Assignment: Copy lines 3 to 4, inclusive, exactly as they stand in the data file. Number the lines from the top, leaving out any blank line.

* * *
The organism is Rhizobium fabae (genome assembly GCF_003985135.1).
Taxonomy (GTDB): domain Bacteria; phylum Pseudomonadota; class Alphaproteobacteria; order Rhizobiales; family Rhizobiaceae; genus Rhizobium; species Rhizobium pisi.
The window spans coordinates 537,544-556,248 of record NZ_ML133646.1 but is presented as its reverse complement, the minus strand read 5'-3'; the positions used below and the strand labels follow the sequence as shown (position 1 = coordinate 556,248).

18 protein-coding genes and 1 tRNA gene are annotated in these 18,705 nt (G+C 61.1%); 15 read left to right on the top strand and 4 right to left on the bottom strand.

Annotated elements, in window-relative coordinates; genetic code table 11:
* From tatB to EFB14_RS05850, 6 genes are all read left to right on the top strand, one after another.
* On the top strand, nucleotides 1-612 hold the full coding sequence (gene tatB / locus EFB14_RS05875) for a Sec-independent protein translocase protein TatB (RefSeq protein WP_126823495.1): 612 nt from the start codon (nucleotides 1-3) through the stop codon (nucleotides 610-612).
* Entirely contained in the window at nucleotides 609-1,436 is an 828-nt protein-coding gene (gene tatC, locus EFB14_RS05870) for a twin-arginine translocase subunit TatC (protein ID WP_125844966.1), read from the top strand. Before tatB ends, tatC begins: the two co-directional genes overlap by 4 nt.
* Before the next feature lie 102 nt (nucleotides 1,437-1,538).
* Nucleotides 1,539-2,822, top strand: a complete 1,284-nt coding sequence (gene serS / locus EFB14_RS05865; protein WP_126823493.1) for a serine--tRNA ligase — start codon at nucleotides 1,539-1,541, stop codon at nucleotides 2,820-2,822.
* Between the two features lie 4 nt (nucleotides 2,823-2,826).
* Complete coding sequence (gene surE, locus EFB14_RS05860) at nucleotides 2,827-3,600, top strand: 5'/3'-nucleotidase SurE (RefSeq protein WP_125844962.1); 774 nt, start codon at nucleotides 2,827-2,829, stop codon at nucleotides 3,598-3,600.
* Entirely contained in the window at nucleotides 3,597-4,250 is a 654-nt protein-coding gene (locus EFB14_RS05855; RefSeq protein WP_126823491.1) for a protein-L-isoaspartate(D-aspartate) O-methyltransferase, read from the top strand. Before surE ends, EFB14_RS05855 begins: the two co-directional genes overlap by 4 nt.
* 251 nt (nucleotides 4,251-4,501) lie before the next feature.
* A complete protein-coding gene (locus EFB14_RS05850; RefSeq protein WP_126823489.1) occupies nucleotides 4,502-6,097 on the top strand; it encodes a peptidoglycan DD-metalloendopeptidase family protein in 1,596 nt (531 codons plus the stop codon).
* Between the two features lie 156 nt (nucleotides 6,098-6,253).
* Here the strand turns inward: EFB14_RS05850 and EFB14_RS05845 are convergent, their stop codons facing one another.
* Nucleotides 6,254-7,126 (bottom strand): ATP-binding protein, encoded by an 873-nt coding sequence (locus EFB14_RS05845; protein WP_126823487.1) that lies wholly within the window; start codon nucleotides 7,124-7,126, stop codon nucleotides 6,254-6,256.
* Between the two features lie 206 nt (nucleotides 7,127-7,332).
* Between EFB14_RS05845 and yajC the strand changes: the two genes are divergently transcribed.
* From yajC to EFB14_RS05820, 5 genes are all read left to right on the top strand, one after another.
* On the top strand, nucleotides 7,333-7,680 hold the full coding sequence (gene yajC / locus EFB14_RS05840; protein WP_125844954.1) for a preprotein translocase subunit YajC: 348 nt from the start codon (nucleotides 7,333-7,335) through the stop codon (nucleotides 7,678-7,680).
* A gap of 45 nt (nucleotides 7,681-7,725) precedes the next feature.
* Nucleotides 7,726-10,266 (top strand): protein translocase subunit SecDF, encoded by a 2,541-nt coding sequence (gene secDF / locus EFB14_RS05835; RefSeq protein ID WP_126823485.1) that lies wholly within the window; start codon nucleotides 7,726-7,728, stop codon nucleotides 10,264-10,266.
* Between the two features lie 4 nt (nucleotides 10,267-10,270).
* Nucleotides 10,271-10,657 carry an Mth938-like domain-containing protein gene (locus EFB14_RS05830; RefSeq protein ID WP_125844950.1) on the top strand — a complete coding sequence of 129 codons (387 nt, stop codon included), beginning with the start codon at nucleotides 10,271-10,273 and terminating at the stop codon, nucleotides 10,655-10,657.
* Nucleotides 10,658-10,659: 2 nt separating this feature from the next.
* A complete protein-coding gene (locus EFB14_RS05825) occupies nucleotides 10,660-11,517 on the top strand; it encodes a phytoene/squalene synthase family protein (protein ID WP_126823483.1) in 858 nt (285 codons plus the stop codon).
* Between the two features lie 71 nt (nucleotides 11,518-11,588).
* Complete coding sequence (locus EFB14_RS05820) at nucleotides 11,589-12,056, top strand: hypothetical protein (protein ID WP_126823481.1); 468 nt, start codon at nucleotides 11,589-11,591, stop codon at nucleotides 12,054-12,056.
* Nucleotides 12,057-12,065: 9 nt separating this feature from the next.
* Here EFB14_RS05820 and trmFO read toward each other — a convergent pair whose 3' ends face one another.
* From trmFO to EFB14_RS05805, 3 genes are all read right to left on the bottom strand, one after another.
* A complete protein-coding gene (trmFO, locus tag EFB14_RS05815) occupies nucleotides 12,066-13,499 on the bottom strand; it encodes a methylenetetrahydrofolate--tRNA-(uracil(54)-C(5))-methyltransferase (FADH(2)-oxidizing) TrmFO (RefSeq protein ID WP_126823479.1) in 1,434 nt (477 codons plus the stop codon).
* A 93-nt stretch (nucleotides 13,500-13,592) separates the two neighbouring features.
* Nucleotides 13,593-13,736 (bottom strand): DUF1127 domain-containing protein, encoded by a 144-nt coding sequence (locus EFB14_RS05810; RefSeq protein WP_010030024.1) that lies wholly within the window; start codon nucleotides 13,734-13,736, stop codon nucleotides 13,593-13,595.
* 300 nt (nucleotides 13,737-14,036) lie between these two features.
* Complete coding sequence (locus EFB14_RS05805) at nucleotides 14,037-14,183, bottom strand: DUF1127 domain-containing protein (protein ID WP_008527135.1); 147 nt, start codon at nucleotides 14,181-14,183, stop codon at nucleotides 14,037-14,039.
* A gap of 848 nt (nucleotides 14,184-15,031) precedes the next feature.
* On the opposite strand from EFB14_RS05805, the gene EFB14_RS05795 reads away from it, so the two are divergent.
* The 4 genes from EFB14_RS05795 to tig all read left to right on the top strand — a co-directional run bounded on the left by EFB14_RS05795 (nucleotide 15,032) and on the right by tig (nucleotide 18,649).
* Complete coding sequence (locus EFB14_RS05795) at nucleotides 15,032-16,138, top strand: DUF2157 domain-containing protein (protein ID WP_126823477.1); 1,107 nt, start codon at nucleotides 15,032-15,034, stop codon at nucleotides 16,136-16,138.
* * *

The window spans coordinates 537,544-556,248 of record NZ_ML133646.1 but is presented as its reverse complement, the minus strand read 5'-3'; the positions used below and the strand labels follow the sequence as shown (position 1 = coordinate 556,248).

18 protein-coding genes and 1 tRNA gene are annotated in these 18,705 nt (G+C 61.1%); 15 read left to right on the top strand and 4 right to left on the bottom strand.